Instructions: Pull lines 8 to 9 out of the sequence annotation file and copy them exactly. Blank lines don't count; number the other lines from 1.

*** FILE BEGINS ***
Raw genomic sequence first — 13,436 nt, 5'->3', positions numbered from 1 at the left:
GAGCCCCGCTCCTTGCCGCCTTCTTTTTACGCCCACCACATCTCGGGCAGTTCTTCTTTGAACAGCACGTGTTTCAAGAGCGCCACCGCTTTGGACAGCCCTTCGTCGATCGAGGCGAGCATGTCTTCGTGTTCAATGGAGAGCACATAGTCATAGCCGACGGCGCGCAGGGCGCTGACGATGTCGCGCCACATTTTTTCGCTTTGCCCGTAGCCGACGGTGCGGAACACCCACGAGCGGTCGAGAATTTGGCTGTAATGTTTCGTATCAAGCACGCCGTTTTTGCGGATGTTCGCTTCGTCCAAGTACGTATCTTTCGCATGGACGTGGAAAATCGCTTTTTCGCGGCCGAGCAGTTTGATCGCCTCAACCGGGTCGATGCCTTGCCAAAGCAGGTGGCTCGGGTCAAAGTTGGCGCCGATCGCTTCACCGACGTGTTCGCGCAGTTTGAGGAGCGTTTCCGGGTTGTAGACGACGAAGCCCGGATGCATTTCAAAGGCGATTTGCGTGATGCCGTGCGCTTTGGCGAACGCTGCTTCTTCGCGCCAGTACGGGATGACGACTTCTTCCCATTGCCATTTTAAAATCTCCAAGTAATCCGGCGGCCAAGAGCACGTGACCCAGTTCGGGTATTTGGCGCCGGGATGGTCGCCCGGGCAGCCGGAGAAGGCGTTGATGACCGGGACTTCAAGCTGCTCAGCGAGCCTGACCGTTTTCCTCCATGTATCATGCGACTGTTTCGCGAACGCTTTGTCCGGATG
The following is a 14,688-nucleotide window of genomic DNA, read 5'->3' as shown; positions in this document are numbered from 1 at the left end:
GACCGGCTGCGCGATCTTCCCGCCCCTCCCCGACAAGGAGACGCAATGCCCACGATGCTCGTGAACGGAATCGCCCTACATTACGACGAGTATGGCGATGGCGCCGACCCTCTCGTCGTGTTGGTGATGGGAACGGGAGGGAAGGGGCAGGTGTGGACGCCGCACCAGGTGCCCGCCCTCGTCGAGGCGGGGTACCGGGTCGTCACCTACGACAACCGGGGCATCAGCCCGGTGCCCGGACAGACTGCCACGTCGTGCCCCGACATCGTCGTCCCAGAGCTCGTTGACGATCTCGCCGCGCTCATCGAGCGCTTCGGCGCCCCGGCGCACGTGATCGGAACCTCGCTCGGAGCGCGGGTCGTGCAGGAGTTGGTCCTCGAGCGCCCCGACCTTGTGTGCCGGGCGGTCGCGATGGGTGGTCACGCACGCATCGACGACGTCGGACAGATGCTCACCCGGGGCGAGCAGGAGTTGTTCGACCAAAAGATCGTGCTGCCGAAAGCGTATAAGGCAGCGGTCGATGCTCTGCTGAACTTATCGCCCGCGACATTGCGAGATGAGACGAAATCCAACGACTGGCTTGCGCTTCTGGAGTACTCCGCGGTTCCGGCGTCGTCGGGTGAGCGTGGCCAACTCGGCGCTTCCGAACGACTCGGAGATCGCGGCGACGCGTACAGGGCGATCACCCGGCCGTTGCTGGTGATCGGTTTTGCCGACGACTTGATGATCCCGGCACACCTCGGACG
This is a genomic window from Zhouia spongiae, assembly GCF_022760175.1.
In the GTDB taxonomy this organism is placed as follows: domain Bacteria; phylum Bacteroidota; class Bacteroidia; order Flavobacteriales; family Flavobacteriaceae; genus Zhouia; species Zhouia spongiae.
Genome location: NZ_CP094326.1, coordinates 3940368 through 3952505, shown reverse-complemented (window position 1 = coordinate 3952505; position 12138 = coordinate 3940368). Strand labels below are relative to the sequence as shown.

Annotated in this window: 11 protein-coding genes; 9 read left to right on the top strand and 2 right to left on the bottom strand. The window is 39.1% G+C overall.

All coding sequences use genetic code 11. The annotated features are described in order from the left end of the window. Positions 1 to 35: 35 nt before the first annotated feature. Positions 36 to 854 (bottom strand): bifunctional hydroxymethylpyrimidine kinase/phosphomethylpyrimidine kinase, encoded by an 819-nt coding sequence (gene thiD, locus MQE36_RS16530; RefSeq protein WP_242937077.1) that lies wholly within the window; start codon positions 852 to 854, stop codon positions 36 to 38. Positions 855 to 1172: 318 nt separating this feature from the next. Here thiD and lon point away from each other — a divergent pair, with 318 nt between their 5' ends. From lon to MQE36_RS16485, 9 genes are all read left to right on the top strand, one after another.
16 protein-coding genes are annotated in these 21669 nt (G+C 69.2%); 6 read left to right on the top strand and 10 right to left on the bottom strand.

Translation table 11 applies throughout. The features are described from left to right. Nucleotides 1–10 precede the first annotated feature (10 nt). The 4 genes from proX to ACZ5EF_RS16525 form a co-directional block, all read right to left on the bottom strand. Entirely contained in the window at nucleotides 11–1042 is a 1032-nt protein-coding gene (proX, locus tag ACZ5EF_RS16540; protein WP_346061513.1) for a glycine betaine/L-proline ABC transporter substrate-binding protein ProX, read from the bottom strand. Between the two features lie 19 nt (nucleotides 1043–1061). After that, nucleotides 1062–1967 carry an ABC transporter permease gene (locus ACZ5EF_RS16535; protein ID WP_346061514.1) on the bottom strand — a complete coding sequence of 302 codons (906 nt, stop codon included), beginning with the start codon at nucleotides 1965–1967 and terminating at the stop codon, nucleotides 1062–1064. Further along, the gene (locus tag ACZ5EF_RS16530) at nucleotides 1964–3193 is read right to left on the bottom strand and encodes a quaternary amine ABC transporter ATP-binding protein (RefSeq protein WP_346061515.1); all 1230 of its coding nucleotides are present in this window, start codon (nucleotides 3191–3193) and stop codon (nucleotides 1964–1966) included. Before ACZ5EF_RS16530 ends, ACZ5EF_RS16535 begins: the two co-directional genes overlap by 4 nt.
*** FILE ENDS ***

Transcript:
Annotated in this window: 11 protein-coding genes; 9 read left to right on the top strand and 2 right to left on the bottom strand. The window is 39.1% G+C overall.

All coding sequences use genetic code 11. The annotated features are described in order from the left end of the window. Positions 1 to 35: 35 nt before the first annotated feature. Positions 36 to 854 (bottom strand): bifunctional hydroxymethylpyrimidine kinase/phosphomethylpyrimidine kinase, encoded by an 819-nt coding sequence (gene thiD, locus MQE36_RS16530; RefSeq protein WP_242937077.1) that lies wholly within the window; start codon positions 852 to 854, stop codon positions 36 to 38. Positions 855 to 1172: 318 nt separating this feature from the next. Here thiD and lon point away from each other — a divergent pair, with 318 nt between their 5' ends. From lon to MQE36_RS16485, 9 genes are all read left to right on the top strand, one after another.